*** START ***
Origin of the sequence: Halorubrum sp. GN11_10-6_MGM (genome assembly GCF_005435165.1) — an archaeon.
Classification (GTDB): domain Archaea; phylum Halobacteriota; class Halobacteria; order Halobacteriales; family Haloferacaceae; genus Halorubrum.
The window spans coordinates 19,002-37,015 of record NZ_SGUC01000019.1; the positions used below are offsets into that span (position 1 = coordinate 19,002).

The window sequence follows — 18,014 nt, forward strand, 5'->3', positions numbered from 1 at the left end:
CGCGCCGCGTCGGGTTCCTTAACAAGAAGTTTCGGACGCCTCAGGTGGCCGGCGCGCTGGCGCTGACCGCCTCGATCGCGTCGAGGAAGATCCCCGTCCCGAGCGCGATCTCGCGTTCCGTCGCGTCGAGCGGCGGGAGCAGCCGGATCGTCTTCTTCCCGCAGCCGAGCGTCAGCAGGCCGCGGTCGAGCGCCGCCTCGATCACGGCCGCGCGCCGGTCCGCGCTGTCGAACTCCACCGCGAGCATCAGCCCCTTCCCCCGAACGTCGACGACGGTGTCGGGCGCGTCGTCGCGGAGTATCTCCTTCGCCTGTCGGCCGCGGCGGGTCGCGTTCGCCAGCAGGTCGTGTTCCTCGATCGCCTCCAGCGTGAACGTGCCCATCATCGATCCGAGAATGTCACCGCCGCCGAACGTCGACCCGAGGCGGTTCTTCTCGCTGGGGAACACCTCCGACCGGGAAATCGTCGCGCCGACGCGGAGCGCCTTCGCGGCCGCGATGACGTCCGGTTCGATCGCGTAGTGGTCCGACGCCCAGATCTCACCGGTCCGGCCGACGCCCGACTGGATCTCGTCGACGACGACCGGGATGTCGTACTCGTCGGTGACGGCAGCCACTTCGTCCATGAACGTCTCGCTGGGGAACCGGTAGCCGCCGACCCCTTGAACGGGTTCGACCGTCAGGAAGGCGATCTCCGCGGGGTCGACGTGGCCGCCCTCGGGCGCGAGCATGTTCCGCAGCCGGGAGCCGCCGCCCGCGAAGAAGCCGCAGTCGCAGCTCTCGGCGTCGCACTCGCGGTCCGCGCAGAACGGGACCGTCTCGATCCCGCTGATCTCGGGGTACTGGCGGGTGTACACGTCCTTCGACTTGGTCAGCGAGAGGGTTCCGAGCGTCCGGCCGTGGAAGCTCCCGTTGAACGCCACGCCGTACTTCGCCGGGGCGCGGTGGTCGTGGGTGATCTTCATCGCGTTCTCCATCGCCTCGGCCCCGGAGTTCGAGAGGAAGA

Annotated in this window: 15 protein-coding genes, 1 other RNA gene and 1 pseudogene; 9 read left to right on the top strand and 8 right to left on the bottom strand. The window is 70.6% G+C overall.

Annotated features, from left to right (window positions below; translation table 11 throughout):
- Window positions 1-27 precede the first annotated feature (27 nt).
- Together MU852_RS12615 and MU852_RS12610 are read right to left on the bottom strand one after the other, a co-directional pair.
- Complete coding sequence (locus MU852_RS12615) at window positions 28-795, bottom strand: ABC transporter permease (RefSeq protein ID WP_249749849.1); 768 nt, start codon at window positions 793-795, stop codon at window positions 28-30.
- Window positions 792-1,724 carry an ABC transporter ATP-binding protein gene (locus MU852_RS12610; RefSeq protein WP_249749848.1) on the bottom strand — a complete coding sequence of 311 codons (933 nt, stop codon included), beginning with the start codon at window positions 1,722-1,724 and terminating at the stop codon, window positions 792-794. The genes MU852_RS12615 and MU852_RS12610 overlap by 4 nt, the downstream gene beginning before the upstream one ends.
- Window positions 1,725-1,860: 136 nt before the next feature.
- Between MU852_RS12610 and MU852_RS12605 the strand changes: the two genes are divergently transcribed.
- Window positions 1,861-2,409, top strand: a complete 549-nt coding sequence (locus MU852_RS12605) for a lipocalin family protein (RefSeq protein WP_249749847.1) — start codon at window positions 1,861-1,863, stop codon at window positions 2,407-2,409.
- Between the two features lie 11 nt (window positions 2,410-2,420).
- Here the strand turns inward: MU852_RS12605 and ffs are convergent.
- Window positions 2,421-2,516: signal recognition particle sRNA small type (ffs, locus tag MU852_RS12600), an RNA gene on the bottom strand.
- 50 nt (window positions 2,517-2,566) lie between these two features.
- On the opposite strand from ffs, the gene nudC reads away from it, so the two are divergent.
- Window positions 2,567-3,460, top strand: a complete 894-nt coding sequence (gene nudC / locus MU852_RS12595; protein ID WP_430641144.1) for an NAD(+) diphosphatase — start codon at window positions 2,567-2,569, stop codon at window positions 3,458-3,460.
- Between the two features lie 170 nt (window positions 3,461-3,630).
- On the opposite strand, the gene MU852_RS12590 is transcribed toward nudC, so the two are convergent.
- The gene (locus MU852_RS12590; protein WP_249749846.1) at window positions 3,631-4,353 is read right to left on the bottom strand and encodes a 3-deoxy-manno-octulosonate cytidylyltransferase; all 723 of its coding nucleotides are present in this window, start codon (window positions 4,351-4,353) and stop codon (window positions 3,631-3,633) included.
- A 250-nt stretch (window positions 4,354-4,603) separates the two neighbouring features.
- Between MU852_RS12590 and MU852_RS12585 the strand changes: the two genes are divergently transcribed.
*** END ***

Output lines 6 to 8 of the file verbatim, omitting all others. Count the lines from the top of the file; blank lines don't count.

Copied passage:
Annotated in this window: 15 protein-coding genes, 1 other RNA gene and 1 pseudogene; 9 read left to right on the top strand and 8 right to left on the bottom strand. The window is 70.6% G+C overall.

Annotated features, from left to right (window positions below; translation table 11 throughout):
- Window positions 1-27 precede the first annotated feature (27 nt).